Examples of combination of factors causing accidents for teen driver?
May 29, 2015 3:58 PM   Subscribe

I'm trying to explain why him driving his friends from the Bay Area to Tahoe is a bad idea.

He's only 15 1/2, so learning to drive with me and won't be able to drive friends until he's 17, so this isn't imminent. I'm trying to make the point that it's not one of these risks alone, but the combination that's a problem: distractions from friends, unseasoned driver, possible weather, twisty road and fatigue if they make it a day trip.

I thought this was called Combination of Adverse Factors in aviation risk management, and failure/accident analysis, but while I find some of those words in coverage of things like the Air France 447 crash (frozen pitot tube, human factors around the side stick and stall warning and a few other problems), but not COAF specifically.

Telstar Logistics coverage of the Cosco Busan Debacle quotes John Konrad:
An incident might occur because the helmsmen failed to take a required training course a year back or due to a improperly installed antenna 6 years back or a policy decision 15 years previous. Most likely it was caused by all of the above and 100 additional errors that combine to form what marine incident investigators call an error chain.
So I do find chain of events and error chain, but this term suggests kind of a domino effect when COAF suggests (to me) some unrelated and not sequential problems combining in an unforseen/unforseeable way.

I've also tried to teach him about checklists after reading Atul Gawande's article about their use in medicine "this new plane was too complicated to be left to the memory of any pilot, however expert."
posted by morganw to Grab Bag (18 answers total) 5 users marked this as a favorite
 
The Swiss cheese model might be up your alley.
posted by LobsterMitten at 4:02 PM on May 29, 2015 [3 favorites]


Oh, and this is one that was linked from here sometime not-too-long-ago:

The Rule of Three: Situation Awareness in Hazardous Situations [PDF]
by P.T.W. Hudson, SPE (Leiden University), G.C. van der Graaf, & Bryden R. (Shell International Exploration and Production B.V.)

Abstract:
The criteria for making Go - No Go decisions are often conservative because the decision rule (i.e. to stop flying helicopters, to go around with a tanker, to shut down a platform or halt concurrent operations) does not take the interaction of multiple factors into account. All of the situations and events leading to an incident are sub-standard, but taken in isolation none of them usually appear dangerous enough to warrant halting operations and taking stock. Accidents rarely happen because of a single catastrophic failure, except when that failure is at the end of a chain of non-catastrophic failures and organisational oversights. Go - No Go decisions are hard to make, especially when situations have been deteriorating slowly, and a clear decision rule can help. The Rule of Three is proposed as a way of combining information to make operational decisions in order to maximize opertunities and minimize regrets.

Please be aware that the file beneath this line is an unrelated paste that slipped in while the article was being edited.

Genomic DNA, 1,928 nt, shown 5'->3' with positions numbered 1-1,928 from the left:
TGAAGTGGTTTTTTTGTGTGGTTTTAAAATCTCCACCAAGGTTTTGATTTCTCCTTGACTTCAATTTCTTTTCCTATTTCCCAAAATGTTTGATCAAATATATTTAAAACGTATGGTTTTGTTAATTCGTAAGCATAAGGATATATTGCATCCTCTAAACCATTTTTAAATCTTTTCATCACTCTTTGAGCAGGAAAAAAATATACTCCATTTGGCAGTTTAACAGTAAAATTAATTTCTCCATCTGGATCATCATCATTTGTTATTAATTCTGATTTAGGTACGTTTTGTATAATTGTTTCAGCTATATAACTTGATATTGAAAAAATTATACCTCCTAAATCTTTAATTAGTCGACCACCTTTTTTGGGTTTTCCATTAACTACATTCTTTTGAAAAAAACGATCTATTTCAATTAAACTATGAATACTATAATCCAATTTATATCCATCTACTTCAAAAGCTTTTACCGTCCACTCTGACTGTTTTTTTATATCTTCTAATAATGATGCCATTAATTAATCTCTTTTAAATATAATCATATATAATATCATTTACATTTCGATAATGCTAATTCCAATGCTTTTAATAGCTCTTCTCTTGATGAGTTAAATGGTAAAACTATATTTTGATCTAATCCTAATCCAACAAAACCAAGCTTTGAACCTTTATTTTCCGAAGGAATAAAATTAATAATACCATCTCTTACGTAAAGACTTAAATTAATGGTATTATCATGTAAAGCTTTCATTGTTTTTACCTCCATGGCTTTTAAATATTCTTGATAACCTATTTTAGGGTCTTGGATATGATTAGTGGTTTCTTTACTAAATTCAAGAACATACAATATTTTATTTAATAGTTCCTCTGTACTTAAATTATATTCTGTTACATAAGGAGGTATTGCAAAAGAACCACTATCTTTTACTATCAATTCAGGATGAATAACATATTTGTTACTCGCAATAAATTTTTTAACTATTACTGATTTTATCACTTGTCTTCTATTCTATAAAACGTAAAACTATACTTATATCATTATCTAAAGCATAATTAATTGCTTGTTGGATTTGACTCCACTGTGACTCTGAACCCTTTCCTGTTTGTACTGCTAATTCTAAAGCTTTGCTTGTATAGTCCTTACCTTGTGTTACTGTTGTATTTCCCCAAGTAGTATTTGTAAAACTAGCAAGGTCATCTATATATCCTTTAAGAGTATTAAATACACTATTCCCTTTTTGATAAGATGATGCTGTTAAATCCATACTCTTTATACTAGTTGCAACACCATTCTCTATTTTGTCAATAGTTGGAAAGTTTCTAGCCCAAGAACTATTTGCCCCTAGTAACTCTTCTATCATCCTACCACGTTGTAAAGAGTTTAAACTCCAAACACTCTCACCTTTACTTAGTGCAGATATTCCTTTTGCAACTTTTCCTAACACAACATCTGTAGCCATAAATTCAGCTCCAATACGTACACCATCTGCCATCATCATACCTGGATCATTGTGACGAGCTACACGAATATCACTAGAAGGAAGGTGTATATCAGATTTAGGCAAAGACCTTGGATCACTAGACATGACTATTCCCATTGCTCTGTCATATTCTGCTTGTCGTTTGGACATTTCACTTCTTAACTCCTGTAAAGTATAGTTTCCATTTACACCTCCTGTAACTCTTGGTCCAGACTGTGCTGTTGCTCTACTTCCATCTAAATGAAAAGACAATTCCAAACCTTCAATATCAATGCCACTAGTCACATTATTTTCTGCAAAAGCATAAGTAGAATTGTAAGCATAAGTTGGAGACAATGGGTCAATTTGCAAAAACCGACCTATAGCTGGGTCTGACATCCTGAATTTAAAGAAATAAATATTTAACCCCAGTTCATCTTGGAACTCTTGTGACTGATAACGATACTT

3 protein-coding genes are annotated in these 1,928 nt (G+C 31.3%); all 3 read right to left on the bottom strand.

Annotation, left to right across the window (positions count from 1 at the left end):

posted by LobsterMitten at 4:11 PM on May 29, 2015 [2 favorites]


I am not sure that there is a rational, logic-based argument that will work outside of "you are not experienced enough." You become trustworthy to do something when you do it a lot, repeatedly. At 17, he will simply not be that experienced.
posted by deanc at 4:25 PM on May 29, 2015 [5 favorites]


The way my father explained it to me was that you spend the first couple of years of driving getting better at avoiding your own stupidity, and the next several decades getting better at avoiding everyone else's stupidity.
posted by Etrigan at 4:48 PM on May 29, 2015 [35 favorites]


The way my parents explained such things to me was "We're not worried about you. We're worried about everyone else."

Where by "everyone else" they probably meant such factors as: distractions from friends, unseasoned driver, possible weather, twisty road and fatigue if a day trip.
posted by aniola at 5:22 PM on May 29, 2015 [10 favorites]


I just read this Metafilter post about a fatal Cirque du Soleil accident.
From the article: [The] tragedy in Las Vegas was what analysts call a “system accident.” A system accident is one that requires many things to go wrong in a cascade. Change any element of the cascade and the accident may well not occur, but every element shares the blame. (The quote says "cascade," but it is clear in the article that it was not really a chain of events, just a lot of things going wrong at once.)
Wikipedia
posted by hiker U. at 5:53 PM on May 29, 2015 [1 favorite]


You don't really need to convince him you're right. You only need to convince him that he can't talk you out of it, and an appeal to the stats on young drivers is probably sufficient for that. No matter what you do, he's going to try to argue you out of it. (spoken by someone who Did Not Go To Woodstock when he was 16 because Are You Out of Your Mind?)
posted by mr vino at 5:56 PM on May 29, 2015 [6 favorites]